A car bomb outside the Iraqi education ministry in Baghdad has killed at least six people, Iraqi officials say.
Anguished relatives heard bad news at Noman hospital
The blast in the mainly Sunni Adhamiya district damaged the ministry building and destroyed 31 cars.
There was no claim of responsibility for the attack, the latest of many in Iraq since US-led forces invaded to depose President Saddam Hussein.
Elsewhere US artillery and jets have been bombing suspected insurgents in Falluja and Ramadi west of Baghdad.
Guards at the education ministry said the bomber tried unsuccessfully to ram the gates outside the heavily-protected compound before detonating his charge.
Medics at Noman hospital said six people were killed, while officials at a second hospital reported two more deaths.
Two Iraqi women are thought to be among the dead.
The Adhamiya blast damaged water pipes and 31 cars
Civilians have meanwhile continued to flee the embattled insurgency stronghold of Falluja, west of Baghdad.
Iraqi Prime Minister Iyad Allawi has warned the city faces a military assault if it fails to give up foreign fighters the US military and Iraqi government say are sheltering there.
However, interim Iraq President Ghazi Yawer has said he opposes any military solution to the stand-off between US forces and insurgents in the Sunni-dominated city.
In Baghdad, two Iraqi guards abducted along with several foreigners on Monday have been released, Iraqi police said.
A US citizen, a Nepali and two other Iraqi guards are still being held hostage after gunmen stormed their house in the upmarket Mansour district.
Monday saw the assassination of Baghdad's deputy governor in an armed ambush on his car.
Two Iraqi national guardsmen were injured in a roadside bomb attack against a convoy near Abu Ghraib, west of Baghdad, an Interior Ministry spokesman said.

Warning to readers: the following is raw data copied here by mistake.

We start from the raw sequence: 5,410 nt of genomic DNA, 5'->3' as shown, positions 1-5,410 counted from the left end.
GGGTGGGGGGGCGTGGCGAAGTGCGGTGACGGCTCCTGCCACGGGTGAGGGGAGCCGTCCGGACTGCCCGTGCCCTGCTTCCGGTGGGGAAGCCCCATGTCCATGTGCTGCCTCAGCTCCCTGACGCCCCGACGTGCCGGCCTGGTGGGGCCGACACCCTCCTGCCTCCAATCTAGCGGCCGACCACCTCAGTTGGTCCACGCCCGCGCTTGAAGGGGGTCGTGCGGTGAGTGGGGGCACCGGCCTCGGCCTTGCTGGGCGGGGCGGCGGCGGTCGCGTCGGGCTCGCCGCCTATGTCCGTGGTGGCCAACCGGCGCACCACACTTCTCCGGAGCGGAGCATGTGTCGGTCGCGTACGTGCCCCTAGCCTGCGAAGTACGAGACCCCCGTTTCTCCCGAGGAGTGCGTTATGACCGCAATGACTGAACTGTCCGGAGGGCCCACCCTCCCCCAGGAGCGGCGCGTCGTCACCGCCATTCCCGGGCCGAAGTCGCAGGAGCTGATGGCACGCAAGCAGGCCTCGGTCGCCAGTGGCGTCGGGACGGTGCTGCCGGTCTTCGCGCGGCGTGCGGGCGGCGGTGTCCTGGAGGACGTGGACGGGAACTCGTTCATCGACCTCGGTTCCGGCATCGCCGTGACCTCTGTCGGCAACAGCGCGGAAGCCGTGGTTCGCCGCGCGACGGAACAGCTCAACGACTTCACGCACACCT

The US defence department has said that 6,500 US troops have had their tours of duty in Iraq extended by two months.
The move is being made in order to boost troop numbers and capabilities ahead of Iraqi elections in January.
Some 6,500 troops who were due to have returned before the Iraqi election scheduled for January are to have their tours of duty extended by between 30 and 60 days.
The US wants the most experienced units to stay on in Iraq
Keeping troops in a combat zone longer than originally planned is never popular with the soldiers themselves, says the BBC's Pentagon correspondent, Nick Childs.
But Pentagon officials say these units were chosen in part because they were originally slated for tours of only 10 months, so extending them will not break the 12-month limit the Pentagon has been aiming at for the maximum length of missions in Iraq.
The key motivation, according to Pentagon officials, is to keep experienced units in the country during what will be a critical period.
These are 3,500 troops from the 2nd Brigade of the 1st Cavalry Division and 3,000 personnel from the headquarters unit from the 1st Infantry Division.
One of their replacement units - the headquarters unit for the 42nd Infantry Division - is being delayed, so the net effect will be to increase troop numbers by a relatively modest 3,500.
According to the latest official Pentagon figures, there are currently about 134,000 US troops in Iraq, as well as about 25,000 other coalition forces.
With the normal troop rotations that are going on, which allow for some overlap of forces, Pentagon officials are suggesting that there may be up to 142,000 US troops in Iraq by January.
This is all a far cry from the Pentagon planners' hopes at the beginning of the year, our correspondent says.
Now Pentagon officials - from Defence Secretary Donald Rumsfeld down - concede that the insurgency has become both more widespread and sophisticated than they had anticipated.